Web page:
Here in Johnston Towers we are big fans of smoked haddock. L is happy having hers poached and served very simply with oatcakes. For me it needs mash. For really filling comfort food, top it with a sauce made using the poaching milk, and perhaps a poached egg as well.
But whatever we're doing, we never ever buy the dyed stuff. I'm just not a fan of unnecessary additives, but it got me pondering why dye at all? As I understand it, modern smoking methods take much less time that before, so no colour at all is imparted. A long smoke will impart a light yellow hue - but only to the skin, which is removed. So in a fit of let's-fool-the-consumer madness, manufacturers started dyeing the stuff to a lurid yellow. Not for me, thanks.
It might have come in handy once, when L was out. I thought she had bought ordinary haddock. It was only when I had breadcrumbed and fried it that I realised the mistake. Bizarrely we still persist in calling it yellow fish. The very pragmatic gentlemen at the estimable Gorgie fish merchant D McPherson will offer you both.
L was out again, weekly rehearsal night. The weather was miserable, and I had half of a tub of Elmlea left over from last week's partridge dish. Cullen skink was called for. It's basically a fish chowder. Bizarrely the original meaning of the Scots word was a shin or knuckle of beef, often used in making soup. It then evolved into a general name for soup, though I'm not aware of it in any other context. Cullen is a pretty village on the Moray Firth.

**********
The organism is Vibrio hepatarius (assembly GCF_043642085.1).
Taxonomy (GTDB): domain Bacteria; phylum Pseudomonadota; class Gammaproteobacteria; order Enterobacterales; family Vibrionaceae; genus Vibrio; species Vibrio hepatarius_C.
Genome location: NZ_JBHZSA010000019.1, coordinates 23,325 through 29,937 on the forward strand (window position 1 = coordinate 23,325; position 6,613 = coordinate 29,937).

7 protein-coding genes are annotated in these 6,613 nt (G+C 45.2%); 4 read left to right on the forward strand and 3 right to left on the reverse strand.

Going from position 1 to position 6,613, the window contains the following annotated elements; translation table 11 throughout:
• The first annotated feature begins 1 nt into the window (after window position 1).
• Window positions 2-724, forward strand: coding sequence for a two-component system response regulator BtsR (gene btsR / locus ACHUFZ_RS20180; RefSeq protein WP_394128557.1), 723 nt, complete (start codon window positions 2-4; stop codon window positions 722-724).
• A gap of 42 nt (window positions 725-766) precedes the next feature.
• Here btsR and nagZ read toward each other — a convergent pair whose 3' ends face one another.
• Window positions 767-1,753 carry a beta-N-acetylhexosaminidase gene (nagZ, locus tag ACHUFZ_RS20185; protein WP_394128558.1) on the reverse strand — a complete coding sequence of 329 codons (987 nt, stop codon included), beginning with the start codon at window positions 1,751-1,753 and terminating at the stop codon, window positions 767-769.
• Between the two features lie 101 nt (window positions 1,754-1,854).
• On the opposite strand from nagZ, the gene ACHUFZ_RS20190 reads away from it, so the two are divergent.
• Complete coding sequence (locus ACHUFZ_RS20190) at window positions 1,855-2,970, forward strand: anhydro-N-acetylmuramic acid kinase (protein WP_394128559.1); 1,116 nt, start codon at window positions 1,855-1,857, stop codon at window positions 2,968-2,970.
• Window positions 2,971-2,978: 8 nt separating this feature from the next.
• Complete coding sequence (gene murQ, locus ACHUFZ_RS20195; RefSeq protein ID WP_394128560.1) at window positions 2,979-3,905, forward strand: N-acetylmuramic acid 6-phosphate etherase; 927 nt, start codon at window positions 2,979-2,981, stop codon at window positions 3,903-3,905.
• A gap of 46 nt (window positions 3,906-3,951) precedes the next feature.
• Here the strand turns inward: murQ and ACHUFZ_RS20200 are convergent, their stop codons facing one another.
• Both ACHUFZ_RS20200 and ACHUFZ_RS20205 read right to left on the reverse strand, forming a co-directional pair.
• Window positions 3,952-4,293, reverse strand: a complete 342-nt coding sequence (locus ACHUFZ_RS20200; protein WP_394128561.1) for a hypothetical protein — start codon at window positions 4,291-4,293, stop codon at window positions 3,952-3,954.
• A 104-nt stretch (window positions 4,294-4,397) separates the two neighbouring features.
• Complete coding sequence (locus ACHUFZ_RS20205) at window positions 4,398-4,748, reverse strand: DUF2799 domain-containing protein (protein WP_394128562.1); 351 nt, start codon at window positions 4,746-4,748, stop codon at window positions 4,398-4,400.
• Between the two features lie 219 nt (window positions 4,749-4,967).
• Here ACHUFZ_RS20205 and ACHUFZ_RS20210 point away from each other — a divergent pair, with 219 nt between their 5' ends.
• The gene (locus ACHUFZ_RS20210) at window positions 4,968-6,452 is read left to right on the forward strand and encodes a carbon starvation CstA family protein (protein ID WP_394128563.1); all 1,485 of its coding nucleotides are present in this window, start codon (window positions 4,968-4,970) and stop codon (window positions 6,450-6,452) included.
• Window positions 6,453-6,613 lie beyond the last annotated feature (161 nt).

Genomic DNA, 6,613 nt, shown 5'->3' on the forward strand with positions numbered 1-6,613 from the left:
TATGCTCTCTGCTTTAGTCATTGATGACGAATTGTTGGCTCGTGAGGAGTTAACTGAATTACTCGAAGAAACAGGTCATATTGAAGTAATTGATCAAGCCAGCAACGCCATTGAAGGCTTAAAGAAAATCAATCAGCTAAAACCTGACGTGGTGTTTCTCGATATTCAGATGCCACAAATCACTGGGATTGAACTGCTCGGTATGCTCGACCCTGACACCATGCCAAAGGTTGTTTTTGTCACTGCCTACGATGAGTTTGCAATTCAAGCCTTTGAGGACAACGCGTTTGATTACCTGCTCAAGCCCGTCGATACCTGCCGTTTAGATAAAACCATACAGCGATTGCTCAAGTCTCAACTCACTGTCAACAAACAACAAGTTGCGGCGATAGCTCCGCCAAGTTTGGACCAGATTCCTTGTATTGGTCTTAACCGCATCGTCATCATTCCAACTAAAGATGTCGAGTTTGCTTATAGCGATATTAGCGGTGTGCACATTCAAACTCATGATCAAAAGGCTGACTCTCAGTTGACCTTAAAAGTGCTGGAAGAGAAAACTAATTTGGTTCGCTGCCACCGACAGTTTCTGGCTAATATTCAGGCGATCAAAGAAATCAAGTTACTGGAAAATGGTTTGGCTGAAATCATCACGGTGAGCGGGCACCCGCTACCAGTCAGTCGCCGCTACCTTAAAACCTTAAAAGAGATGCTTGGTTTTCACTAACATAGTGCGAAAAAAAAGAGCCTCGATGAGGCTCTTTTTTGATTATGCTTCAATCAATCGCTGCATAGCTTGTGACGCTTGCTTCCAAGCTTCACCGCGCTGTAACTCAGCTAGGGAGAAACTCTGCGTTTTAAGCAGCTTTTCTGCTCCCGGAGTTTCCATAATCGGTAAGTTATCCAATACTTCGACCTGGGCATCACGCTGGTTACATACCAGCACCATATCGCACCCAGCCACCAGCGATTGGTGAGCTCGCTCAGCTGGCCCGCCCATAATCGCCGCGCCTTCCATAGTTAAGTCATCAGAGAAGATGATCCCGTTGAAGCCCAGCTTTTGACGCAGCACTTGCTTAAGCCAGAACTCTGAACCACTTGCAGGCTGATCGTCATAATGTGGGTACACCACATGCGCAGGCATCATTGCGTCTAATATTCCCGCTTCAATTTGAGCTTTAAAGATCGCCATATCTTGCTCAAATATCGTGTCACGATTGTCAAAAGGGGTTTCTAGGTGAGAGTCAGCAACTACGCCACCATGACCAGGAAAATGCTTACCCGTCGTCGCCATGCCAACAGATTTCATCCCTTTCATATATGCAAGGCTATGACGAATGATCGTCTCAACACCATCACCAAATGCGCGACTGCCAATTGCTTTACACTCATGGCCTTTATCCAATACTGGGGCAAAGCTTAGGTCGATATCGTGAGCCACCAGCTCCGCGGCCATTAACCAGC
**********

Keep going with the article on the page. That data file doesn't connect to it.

Like all my dishes this is a pretty simple recipes. It yielded three generous portions, and could easily have stretched to four if thinned down a bit. Be careful with the salt as the fish has quite a strong flavour.
1 large fillet of (undyed) smoked haddock; 300 ml milk; 1 medium onion or 2 banana shallots, fairly finely diced; about 50g butter; 2 - 3 medium size potatoes, cut into small dice; about 200 ml water; about 150ml double cream or Elmlea; pepper and a little salt.
Put the fish in a frying pan with the milk. Bring to the boil for a couple of minutes then leave. The residual heat will cook the fish. Do NOT dispose of the milk.
Soften the onion or shallots in the butter until soft. You don't want any colour. Add the potatoes with at least enough water to cover, more if you want a thinner soup. Cook gently until the potato is tender. While that is cooking, remove the fish from the frying pan and flake.
When the potato is done, add the fish, the cooking milk and the cream or Elmlea. Allow to simmer for a little until the soup is piping hot. If you fancy, garnish with chopped chives or parsley. Good served with hunks of crusty bread.